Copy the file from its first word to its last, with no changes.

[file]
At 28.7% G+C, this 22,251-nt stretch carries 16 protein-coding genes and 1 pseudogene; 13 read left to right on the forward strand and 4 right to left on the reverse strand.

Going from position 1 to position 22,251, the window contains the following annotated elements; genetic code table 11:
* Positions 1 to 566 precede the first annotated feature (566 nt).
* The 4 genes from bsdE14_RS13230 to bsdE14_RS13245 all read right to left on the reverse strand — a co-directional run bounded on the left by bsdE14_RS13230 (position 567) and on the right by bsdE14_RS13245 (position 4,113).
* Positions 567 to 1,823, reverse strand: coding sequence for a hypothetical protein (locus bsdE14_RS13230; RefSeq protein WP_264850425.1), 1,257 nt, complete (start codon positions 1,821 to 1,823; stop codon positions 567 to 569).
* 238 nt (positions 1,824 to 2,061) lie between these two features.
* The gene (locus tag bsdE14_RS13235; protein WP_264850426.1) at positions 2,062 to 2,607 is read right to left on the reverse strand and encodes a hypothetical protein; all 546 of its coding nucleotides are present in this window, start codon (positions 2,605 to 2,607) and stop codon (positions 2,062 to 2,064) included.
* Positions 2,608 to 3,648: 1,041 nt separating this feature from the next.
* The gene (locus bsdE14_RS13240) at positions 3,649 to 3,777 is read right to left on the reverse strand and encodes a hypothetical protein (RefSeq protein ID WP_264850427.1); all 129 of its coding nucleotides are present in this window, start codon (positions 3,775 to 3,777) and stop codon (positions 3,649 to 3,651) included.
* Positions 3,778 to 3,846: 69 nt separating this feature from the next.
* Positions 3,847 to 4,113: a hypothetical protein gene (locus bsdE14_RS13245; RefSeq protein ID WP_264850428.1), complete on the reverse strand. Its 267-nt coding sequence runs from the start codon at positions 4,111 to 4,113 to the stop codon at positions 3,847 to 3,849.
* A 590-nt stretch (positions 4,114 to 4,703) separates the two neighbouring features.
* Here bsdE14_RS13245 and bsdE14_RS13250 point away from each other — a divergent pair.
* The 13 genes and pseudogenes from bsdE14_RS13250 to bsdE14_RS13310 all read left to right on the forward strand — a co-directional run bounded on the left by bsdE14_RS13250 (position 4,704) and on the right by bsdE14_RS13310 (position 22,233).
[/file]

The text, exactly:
At 28.7% G+C, this 22,251-nt stretch carries 16 protein-coding genes and 1 pseudogene; 13 read left to right on the forward strand and 4 right to left on the reverse strand.

Going from position 1 to position 22,251, the window contains the following annotated elements; genetic code table 11:
* Positions 1 to 566 precede the first annotated feature (566 nt).
* The 4 genes from bsdE14_RS13230 to bsdE14_RS13245 all read right to left on the reverse strand — a co-directional run bounded on the left by bsdE14_RS13230 (position 567) and on the right by bsdE14_RS13245 (position 4,113).
* Positions 567 to 1,823, reverse strand: coding sequence for a hypothetical protein (locus bsdE14_RS13230; RefSeq protein WP_264850425.1), 1,257 nt, complete (start codon positions 1,821 to 1,823; stop codon positions 567 to 569).
* 238 nt (positions 1,824 to 2,061) lie between these two features.
* The gene (locus tag bsdE14_RS13235; protein WP_264850426.1) at positions 2,062 to 2,607 is read right to left on the reverse strand and encodes a hypothetical protein; all 546 of its coding nucleotides are present in this window, start codon (positions 2,605 to 2,607) and stop codon (positions 2,062 to 2,064) included.
* Positions 2,608 to 3,648: 1,041 nt separating this feature from the next.
* The gene (locus bsdE14_RS13240) at positions 3,649 to 3,777 is read right to left on the reverse strand and encodes a hypothetical protein (RefSeq protein ID WP_264850427.1); all 129 of its coding nucleotides are present in this window, start codon (positions 3,775 to 3,777) and stop codon (positions 3,649 to 3,651) included.
* Positions 3,778 to 3,846: 69 nt separating this feature from the next.
* Positions 3,847 to 4,113: a hypothetical protein gene (locus bsdE14_RS13245; RefSeq protein ID WP_264850428.1), complete on the reverse strand. Its 267-nt coding sequence runs from the start codon at positions 4,111 to 4,113 to the stop codon at positions 3,847 to 3,849.
* A 590-nt stretch (positions 4,114 to 4,703) separates the two neighbouring features.
* Here bsdE14_RS13245 and bsdE14_RS13250 point away from each other — a divergent pair.
* The 13 genes and pseudogenes from bsdE14_RS13250 to bsdE14_RS13310 all read left to right on the forward strand — a co-directional run bounded on the left by bsdE14_RS13250 (position 4,704) and on the right by bsdE14_RS13310 (position 22,233).